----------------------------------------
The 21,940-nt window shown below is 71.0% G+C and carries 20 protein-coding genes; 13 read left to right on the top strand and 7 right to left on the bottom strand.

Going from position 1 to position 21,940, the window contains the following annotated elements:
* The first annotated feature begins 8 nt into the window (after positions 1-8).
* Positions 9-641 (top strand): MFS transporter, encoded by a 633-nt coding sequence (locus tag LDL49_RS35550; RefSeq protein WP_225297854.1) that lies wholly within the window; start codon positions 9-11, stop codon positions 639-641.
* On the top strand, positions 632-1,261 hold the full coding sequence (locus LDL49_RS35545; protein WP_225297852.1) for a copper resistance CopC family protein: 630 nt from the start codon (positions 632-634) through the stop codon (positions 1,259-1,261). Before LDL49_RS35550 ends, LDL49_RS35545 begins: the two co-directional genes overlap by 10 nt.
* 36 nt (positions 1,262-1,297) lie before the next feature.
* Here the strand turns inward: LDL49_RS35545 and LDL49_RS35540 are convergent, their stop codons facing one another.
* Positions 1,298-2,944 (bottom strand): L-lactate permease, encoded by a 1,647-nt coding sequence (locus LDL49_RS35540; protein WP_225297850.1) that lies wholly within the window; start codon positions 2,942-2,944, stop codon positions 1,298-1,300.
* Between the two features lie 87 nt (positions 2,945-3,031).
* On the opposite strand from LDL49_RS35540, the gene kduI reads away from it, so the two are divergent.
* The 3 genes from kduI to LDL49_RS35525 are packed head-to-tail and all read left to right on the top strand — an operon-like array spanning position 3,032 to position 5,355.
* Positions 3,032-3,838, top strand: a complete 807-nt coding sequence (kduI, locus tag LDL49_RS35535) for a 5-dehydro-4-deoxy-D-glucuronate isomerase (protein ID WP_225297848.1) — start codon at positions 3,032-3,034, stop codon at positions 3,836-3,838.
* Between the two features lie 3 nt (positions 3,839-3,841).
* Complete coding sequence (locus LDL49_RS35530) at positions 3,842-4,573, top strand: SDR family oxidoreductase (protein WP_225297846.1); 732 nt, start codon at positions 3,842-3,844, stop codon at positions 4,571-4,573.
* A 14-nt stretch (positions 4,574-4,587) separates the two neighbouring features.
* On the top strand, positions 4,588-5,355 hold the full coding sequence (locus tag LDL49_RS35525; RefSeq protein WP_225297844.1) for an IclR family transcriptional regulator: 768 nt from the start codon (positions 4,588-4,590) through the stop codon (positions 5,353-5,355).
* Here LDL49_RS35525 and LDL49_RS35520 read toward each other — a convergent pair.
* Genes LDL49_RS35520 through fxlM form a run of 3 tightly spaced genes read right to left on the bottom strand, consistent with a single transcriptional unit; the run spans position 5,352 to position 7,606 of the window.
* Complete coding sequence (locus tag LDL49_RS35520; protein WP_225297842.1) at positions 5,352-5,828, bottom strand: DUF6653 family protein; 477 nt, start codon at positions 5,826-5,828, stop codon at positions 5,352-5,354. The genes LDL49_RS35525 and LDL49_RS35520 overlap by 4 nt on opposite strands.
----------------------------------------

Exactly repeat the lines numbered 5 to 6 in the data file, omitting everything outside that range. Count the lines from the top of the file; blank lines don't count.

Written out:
* On the top strand, positions 632-1,261 hold the full coding sequence (locus LDL49_RS35545; protein WP_225297852.1) for a copper resistance CopC family protein: 630 nt from the start codon (positions 632-634) through the stop codon (positions 1,259-1,261). Before LDL49_RS35550 ends, LDL49_RS35545 begins: the two co-directional genes overlap by 10 nt.
* 36 nt (positions 1,262-1,297) lie before the next feature.